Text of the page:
Grand Theft Auto Double Pack Review

  • First Released Oct 21, 2003
  • XBOX

If you're an Xbox owner who either hasn't played these games or is looking to play them again, the Xbox versions of GTAIII and Vice City are the best ones available.

October 22, 2001, was the day that Rockstar Games fired off the shot heard round the video-game world. It was the day that Grand Theft Auto III was released in North America. The freestyle crime-themed game absolutely exploded onto the scene, and the game industry simply hasn't been the same since. A little over a year later, Rockstar followed up on its runaway success with the release of another game from the same universe, Grand Theft Auto: Vice City, which took the criminal antics from GTAIII, expanded upon them, and set the whole thing in a highly stylized version of 1986. Vice City delivered more of what made GTAIII so impressive, and the series became even more successful. The effects of these two releases are still being felt today. The developers pulled no punches and made the M rating more meaningful than ever, but what really set the games apart from the pack was the feeling of being in a real, living world. Your actions have meaning here, and there are tons of intricate interactions that make the game feel larger and freer than the games that came before it. And now both games have come to the Xbox in one incredible package.

It's taken a while to come to the Xbox, but it was definitely worth the wait.
It's taken a while to come to the Xbox, but it was definitely worth the wait.

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Due to the extreme mainstream media attention that the games have received over the past two years, it's safe to assume that you've at least heard of the Grand Theft Auto series. For those of you familiar with it, let's cover the main points of this Xbox release right off the bat. For starters, it must be said up front that the Xbox versions of GTAIII and Vice City are the best versions of the game so far. The PlayStation 2 versions looked fantastic, given the relatively underpowered PS2 hardware, and the ports that appeared on the PC did a nice job of cleaning up and improving upon the original PS2 games. But the Xbox versions of the games go one step further than that. You'll immediately notice reflections coming off the cars, and the lighting in general is better. The texture quality and character models have been improved. The draw distance seems a little further out. And the frame rate remains pretty stable throughout. The games take advantage of the Xbox's audio prowess by playing in Dolby Digital 5.1 sound and offering support for the custom soundtrack feature. The games' video will stretch to the 16:9 aspect ratio and will also play in 480p. The control in both games remains largely unchanged, using the same auto-lock-on feature found in the PlayStation 2 version rather than going with the standard third-person shooter setup found on the PC. The driving control has been revamped to use the Xbox's analog triggers, which works well. Overall, GTAIII and Vice City are the same games they were when they came out on other platforms--but the Xbox versions simply look and sound better while still playing just as well now as they did back when they were first released, and if you're itching to play either game again, do yourself a favor and play it on the Xbox this time through. But if you're new to the series, read on, and we'll dig a little deeper into some of the other aspects of the games.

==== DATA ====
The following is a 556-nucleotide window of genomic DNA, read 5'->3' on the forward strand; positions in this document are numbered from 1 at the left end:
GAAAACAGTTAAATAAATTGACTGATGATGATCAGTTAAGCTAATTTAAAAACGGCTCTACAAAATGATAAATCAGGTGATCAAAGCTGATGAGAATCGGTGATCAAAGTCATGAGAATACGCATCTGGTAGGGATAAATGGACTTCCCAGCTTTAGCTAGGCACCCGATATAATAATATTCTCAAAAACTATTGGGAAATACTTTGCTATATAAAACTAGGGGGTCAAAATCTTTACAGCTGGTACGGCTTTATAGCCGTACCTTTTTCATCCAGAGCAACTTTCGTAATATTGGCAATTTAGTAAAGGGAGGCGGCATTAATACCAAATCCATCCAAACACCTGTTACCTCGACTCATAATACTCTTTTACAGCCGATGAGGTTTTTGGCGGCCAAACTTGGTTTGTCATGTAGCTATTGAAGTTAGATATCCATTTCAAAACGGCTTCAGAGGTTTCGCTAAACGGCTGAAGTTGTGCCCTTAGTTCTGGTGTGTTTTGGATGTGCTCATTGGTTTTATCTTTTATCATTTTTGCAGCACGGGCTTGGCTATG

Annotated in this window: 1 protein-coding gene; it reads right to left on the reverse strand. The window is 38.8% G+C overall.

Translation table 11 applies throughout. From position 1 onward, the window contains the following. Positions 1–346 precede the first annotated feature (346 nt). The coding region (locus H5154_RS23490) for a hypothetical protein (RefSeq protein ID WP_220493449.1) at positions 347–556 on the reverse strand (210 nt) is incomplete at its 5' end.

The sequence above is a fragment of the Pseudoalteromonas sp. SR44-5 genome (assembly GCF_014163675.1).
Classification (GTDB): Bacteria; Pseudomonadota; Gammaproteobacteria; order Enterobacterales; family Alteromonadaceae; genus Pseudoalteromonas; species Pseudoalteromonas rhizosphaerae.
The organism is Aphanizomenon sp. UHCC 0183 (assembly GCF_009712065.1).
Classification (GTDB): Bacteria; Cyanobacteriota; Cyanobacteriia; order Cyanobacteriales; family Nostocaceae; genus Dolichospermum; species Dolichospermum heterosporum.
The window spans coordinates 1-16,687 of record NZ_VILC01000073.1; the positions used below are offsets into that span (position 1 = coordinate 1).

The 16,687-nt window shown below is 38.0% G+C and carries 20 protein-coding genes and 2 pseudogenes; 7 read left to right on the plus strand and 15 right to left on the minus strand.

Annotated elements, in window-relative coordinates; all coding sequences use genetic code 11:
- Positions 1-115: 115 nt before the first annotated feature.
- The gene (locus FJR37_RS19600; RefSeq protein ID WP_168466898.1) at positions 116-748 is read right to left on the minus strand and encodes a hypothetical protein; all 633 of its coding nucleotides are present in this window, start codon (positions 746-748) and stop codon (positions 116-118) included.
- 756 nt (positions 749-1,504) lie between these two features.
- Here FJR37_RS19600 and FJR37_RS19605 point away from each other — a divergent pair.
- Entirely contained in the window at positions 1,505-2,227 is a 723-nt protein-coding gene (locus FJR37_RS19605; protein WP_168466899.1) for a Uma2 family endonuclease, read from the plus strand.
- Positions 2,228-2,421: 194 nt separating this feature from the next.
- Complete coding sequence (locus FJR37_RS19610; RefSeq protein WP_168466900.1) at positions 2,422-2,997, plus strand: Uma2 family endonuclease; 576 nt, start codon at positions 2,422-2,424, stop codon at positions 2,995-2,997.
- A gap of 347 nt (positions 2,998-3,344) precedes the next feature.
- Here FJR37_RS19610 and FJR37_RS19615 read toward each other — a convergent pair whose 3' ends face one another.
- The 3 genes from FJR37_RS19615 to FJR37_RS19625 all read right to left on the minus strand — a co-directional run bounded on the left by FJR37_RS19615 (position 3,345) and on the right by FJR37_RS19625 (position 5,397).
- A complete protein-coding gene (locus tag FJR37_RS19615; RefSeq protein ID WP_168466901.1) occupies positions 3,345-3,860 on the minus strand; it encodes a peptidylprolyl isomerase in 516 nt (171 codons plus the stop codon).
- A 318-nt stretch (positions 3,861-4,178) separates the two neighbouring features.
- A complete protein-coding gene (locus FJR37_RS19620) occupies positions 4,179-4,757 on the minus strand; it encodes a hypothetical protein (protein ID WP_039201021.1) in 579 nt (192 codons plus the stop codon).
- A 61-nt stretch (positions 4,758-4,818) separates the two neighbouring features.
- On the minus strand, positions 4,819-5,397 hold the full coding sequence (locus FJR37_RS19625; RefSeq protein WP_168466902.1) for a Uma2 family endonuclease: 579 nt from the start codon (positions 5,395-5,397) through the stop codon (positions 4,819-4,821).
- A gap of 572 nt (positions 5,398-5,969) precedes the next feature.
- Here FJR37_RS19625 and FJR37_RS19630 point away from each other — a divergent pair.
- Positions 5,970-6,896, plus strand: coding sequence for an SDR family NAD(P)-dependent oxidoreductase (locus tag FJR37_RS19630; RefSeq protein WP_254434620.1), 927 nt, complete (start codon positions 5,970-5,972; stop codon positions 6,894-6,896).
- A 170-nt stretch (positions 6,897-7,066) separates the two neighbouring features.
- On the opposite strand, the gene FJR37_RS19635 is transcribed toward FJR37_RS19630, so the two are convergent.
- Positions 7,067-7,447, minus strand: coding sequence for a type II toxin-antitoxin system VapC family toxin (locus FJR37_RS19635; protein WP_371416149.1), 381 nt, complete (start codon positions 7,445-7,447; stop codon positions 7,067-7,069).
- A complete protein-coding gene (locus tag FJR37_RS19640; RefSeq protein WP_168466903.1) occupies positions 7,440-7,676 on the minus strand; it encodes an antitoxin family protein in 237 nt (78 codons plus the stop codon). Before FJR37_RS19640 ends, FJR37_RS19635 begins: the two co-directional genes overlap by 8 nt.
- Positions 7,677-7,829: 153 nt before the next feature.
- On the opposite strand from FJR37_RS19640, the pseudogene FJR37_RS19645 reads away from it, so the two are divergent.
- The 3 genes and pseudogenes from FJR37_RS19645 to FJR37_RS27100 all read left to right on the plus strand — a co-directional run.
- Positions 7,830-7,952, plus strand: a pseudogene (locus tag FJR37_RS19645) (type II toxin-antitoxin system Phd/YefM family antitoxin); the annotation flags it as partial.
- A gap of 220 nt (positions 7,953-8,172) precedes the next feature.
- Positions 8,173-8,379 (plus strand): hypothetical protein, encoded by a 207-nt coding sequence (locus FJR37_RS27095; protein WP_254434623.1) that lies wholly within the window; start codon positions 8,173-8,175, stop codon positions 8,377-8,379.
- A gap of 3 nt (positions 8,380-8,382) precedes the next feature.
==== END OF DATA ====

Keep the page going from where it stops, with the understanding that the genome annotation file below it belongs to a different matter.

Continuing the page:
The Grand Theft Auto series started out as a quaint 2D series seen from an overhead perspective. Many of the gameplay elements found in the 3D games, such as the free-roaming attitude and mission-based gameplay, were formulated and improved upon back in the first two GTA games. The older GTA games were certainly fantastic in their day but were easily shuffled under the rug in favor of more graphically impressive fare. GTAIII solved that problem by taking the series to 3D. Now you have a huge, realistic-looking city to drive around in, causing as much chaos as you see fit. Both games follow roughly the same format, though Vice City does it with a little more pizzazz. Missions show up on your map, and you can head over to those locations to start a mission at almost any time. These missions, which are usually assigned by your friendly neighborhood crime boss, might be as simple as giving a prostitute a ride across town. But some of the more complex missions--more of which surface in Vice City than in III--might have you manning the turret on or driving a speedboat, on the way to pick up some drugs, while taking fire from helicopters, or using a sniper rifle to cover a friend while he attempts to plant a bomb on a boat. Completing missions gives you cash and, in most cases, opens up the next mission in the story. Since most of what you're doing involves crime, various types of law enforcement will attempt to take you down along the way. If you get bored with the missions, you can drive around the city and attempt to find cash another way, such as by driving a taxi or a fire truck. Or maybe you might just want to beat up prostitutes and steal their money. It's your call, and you can play as neatly or as messily as you like.